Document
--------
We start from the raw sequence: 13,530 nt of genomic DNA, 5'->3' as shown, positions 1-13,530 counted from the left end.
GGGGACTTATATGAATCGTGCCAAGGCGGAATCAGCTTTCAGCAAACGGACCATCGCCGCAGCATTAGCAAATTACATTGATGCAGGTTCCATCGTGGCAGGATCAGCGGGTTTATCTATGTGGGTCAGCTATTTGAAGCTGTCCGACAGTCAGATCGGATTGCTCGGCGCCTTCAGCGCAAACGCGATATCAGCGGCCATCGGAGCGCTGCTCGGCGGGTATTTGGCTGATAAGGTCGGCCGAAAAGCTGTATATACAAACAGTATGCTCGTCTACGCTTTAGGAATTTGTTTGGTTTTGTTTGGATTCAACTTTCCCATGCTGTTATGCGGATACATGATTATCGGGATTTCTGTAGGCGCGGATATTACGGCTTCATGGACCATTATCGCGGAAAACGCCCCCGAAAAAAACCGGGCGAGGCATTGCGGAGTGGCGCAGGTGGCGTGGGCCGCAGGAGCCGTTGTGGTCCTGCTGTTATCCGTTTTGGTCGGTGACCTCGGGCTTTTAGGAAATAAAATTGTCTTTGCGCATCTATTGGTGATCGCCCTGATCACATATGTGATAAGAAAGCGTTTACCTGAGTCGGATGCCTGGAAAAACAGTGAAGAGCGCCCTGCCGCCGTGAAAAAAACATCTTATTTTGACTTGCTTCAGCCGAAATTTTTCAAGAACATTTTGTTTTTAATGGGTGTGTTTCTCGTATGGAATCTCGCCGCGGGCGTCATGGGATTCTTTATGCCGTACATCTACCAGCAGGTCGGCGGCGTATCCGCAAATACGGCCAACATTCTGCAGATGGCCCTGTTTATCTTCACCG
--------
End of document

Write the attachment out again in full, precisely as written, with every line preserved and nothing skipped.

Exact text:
We start from the raw sequence: 13,530 nt of genomic DNA, 5'->3' as shown, positions 1-13,530 counted from the left end.
GGGGACTTATATGAATCGTGCCAAGGCGGAATCAGCTTTCAGCAAACGGACCATCGCCGCAGCATTAGCAAATTACATTGATGCAGGTTCCATCGTGGCAGGATCAGCGGGTTTATCTATGTGGGTCAGCTATTTGAAGCTGTCCGACAGTCAGATCGGATTGCTCGGCGCCTTCAGCGCAAACGCGATATCAGCGGCCATCGGAGCGCTGCTCGGCGGGTATTTGGCTGATAAGGTCGGCCGAAAAGCTGTATATACAAACAGTATGCTCGTCTACGCTTTAGGAATTTGTTTGGTTTTGTTTGGATTCAACTTTCCCATGCTGTTATGCGGATACATGATTATCGGGATTTCTGTAGGCGCGGATATTACGGCTTCATGGACCATTATCGCGGAAAACGCCCCCGAAAAAAACCGGGCGAGGCATTGCGGAGTGGCGCAGGTGGCGTGGGCCGCAGGAGCCGTTGTGGTCCTGCTGTTATCCGTTTTGGTCGGTGACCTCGGGCTTTTAGGAAATAAAATTGTCTTTGCGCATCTATTGGTGATCGCCCTGATCACATATGTGATAAGAAAGCGTTTACCTGAGTCGGATGCCTGGAAAAACAGTGAAGAGCGCCCTGCCGCCGTGAAAAAAACATCTTATTTTGACTTGCTTCAGCCGAAATTTTTCAAGAACATTTTGTTTTTAATGGGTGTGTTTCTCGTATGGAATCTCGCCGCGGGCGTCATGGGATTCTTTATGCCGTACATCTACCAGCAGGTCGGCGGCGTATCCGCAAATACGGCCAACATTCTGCAGATGGCCCTGTTTATCTTCACCG